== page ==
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Immigration Reform Could Equal Millions of New Consumers

February 20, 2013

Hispanic, latino, jose monterrosaThe demographic shift from Hispanic growth was obvious in the last presidential election. This tectonic shift has policy makers now debating and negotiating an immigration reform. Granting legal status to immigrants in the country can open a new market with rippling effects into many industries. It could potentially create millions of new consumers that are young and hopeful like the past parents of baby boomers.

Politics aside, I asked three community experts what a change of status could mean to the “undocumented consumer” and the implications this will have for businesses. For years, companies have catered to this segment of the market indirectly but an immigration reform could mean a more focused marketing approach, especially for those in industries such as travel, legal services, financial planning, banking, insurance, auto and homes. Why? Think of the undocumented consumer as someone that is hopeful but lives in uncertainty. Without a legal status, long-term planning doesn’t come to mind to the undocumented consumer because he does not know what his day will be like tomorrow. There are many “ifs.”

Ana Mac Naught, an Immigration Program manager at Neighborhood Centers Inc., sees it this way, “The institutionalized stigma of an undocumented status prevents people from accomplishing certain objectives as simple as opening bank account, purchasing a car or in some extreme cases like in Alabama, taking your child to school or being able to rent an apartment.” Ana adds, “Without that fear present, people will have the chance to invest in their futures.”

A stable life under a legal status will provide a promising environment to the undocumented consumer but assimilating into the “legal world” can be full of hurdles too. Some situations will make it difficult, the most noticeable one: getting credit. That is what Edgardo de la Garza, a marketing research professional with deep knowledge of the Hispanic consumer, thinks. According to Edgardo, the new Americans will go through the growing pains of learning basic daily items such as credit and how to manage it. Currently, he points out, “Many start with the furniture store to gain that credit history so they can later buy electronics or tools for their daily jobs.” Furniture is the usual starting point perhaps because of the low financial risk but once established, the undocumented consumer will upgrade to other more expensive items such as a new car and home, Edgardo said.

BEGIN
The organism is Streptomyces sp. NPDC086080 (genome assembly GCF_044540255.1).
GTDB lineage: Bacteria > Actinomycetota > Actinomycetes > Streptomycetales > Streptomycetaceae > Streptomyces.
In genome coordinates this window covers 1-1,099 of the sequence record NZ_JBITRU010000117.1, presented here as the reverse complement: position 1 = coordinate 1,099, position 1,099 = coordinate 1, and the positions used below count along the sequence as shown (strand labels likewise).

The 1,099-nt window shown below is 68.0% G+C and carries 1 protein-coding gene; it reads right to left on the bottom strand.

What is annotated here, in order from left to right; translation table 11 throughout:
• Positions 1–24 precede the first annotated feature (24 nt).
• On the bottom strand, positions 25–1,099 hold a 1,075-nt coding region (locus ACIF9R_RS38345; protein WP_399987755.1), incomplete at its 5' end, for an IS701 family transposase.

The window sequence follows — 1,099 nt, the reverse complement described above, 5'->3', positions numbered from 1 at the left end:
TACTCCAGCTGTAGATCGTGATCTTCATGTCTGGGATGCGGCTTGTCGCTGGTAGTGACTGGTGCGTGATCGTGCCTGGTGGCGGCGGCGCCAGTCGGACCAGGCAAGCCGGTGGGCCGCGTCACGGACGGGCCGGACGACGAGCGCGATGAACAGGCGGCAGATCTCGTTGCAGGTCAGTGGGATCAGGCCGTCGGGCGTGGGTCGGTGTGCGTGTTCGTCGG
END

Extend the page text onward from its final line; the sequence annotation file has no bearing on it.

Maria Baños Jordan, a sociologist heading the Texas Familias Council, has a similar take on the potential change on the status of the undocumented consumer. She refers to them as the “shadow population.” The shadow population includes the “dreamer” youth, skilled and unskilled laborers, professionals, mixed status families and aging residents that, according to Maria, “have made up our American fabric for decades.” This reminds me of the Immigration Reform and Control Act (IRCA) of 1986, the last significant effort made to legalize the undocumented Latinos. The bad news is that after IRCA, immigrants were back in an expensive, long and bureaucratic immigration process.

According to Maria, the undocumented immigrants have been the opportunity waiting to happen. Maria cites numbers from the U.S. Census Bureau which state that three fourths of immigrant households are family based. This means that Hispanics immigrants usually live large family groups. In fact, they remain that way for years, according to some studies. Therefore, it’s safe to conclude that a change of status will create a cascade effect in the immediate family group of the undocumented consumer. A stable family will mean a change in attitude toward the environment. A friendlier perception of the environment will bring more confidence and a proactive buying behavior.

Despite the suggested changes in the behavior of the undocumented consumer, Maria suggests the contributions of this segment of the market have already impacted our economy for years. She cites data from the Pew Hispanic Center which estimates that “48 percent of undocumented residents living in the U.S. for more than 10 years were homeowners in 2008. Their buying power and labor force contributions are highly significant in an aging America.” Maria adds, “With young families, strong entrepreneurial spirit and increased earning power, these residents have great potential to increase our economic base as they purchase new homes, educate their children and learn to invest in the land that is now truly their home.”

Marketing to Latinos overall is already a trillion dollar not so niche market. Bringing the undocumented consumer out of the shadows will widen this market, expanding the opportunities of new and existing businesses that are capable to understand the needs of this community and tailoring their messages properly.

By Jose Monterrosa. Imagina Communications

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